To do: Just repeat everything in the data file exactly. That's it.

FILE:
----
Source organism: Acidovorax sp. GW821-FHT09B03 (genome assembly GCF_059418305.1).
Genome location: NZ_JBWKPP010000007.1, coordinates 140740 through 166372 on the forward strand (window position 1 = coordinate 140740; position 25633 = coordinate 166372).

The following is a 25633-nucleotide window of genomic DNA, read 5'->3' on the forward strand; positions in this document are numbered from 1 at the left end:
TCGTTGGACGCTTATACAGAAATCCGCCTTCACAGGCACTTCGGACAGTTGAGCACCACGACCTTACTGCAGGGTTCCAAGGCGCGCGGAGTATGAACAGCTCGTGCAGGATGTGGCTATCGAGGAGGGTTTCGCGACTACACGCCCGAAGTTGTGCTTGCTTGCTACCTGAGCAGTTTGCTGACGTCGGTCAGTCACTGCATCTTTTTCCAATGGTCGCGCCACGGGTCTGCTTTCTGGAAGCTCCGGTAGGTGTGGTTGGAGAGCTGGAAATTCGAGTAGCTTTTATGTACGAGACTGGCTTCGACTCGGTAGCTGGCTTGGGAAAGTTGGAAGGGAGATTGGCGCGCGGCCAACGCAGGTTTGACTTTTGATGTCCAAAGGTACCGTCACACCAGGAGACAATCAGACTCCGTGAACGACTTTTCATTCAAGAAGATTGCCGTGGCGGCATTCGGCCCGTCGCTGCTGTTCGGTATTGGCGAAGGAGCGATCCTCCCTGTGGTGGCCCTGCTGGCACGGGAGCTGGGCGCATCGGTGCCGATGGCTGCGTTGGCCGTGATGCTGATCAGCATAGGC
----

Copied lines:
Source organism: Acidovorax sp. GW821-FHT09B03 (genome assembly GCF_059418305.1).
Genome location: NZ_JBWKPP010000007.1, coordinates 140740 through 166372 on the forward strand (window position 1 = coordinate 140740; position 25633 = coordinate 166372).

The following is a 25633-nucleotide window of genomic DNA, read 5'->3' on the forward strand; positions in this document are numbered from 1 at the left end:
TCGTTGGACGCTTATACAGAAATCCGCCTTCACAGGCACTTCGGACAGTTGAGCACCACGACCTTACTGCAGGGTTCCAAGGCGCGCGGAGTATGAACAGCTCGTGCAGGATGTGGCTATCGAGGAGGGTTTCGCGACTACACGCCCGAAGTTGTGCTTGCTTGCTACCTGAGCAGTTTGCTGACGTCGGTCAGTCACTGCATCTTTTTCCAATGGTCGCGCCACGGGTCTGCTTTCTGGAAGCTCCGGTAGGTGTGGTTGGAGAGCTGGAAATTCGAGTAGCTTTTATGTACGAGACTGGCTTCGACTCGGTAGCTGGCTTGGGAAAGTTGGAAGGGAGATTGGCGCGCGGCCAACGCAGGTTTGACTTTTGATGTCCAAAGGTACCGTCACACCAGGAGACAATCAGACTCCGTGAACGACTTTTCATTCAAGAAGATTGCCGTGGCGGCATTCGGCCCGTCGCTGCTGTTCGGTATTGGCGAAGGAGCGATCCTCCCTGTGGTGGCCCTGCTGGCACGGGAGCTGGGCGCATCGGTGCCGATGGCTGCGTTGGCCGTGATGCTGATCAGCATAGGC